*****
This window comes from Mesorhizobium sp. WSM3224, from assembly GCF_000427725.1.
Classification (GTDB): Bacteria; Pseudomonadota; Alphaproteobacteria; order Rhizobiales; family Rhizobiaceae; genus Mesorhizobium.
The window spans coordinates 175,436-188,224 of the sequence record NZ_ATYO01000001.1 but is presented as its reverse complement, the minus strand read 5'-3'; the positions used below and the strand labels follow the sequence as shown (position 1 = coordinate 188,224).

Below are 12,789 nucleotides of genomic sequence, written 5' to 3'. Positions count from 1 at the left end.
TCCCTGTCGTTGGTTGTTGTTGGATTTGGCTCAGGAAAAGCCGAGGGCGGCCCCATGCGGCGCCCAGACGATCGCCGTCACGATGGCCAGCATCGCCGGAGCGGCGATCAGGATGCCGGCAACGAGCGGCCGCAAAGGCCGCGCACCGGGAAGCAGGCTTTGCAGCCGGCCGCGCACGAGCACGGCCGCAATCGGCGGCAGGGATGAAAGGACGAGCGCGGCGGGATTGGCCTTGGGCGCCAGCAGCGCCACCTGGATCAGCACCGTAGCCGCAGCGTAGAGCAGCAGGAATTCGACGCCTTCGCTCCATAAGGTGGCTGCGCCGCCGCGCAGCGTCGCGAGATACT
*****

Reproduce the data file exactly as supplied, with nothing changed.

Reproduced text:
This window comes from Mesorhizobium sp. WSM3224, from assembly GCF_000427725.1.
Classification (GTDB): Bacteria; Pseudomonadota; Alphaproteobacteria; order Rhizobiales; family Rhizobiaceae; genus Mesorhizobium.
The window spans coordinates 175,436-188,224 of the sequence record NZ_ATYO01000001.1 but is presented as its reverse complement, the minus strand read 5'-3'; the positions used below and the strand labels follow the sequence as shown (position 1 = coordinate 188,224).

Below are 12,789 nucleotides of genomic sequence, written 5' to 3'. Positions count from 1 at the left end.
TCCCTGTCGTTGGTTGTTGTTGGATTTGGCTCAGGAAAAGCCGAGGGCGGCCCCATGCGGCGCCCAGACGATCGCCGTCACGATGGCCAGCATCGCCGGAGCGGCGATCAGGATGCCGGCAACGAGCGGCCGCAAAGGCCGCGCACCGGGAAGCAGGCTTTGCAGCCGGCCGCGCACGAGCACGGCCGCAATCGGCGGCAGGGATGAAAGGACGAGCGCGGCGGGATTGGCCTTGGGCGCCAGCAGCGCCACCTGGATCAGCACCGTAGCCGCAGCGTAGAGCAGCAGGAATTCGACGCCTTCGCTCCATAAGGTGGCTGCGCCGCCGCGCAGCGTCGCGAGATACT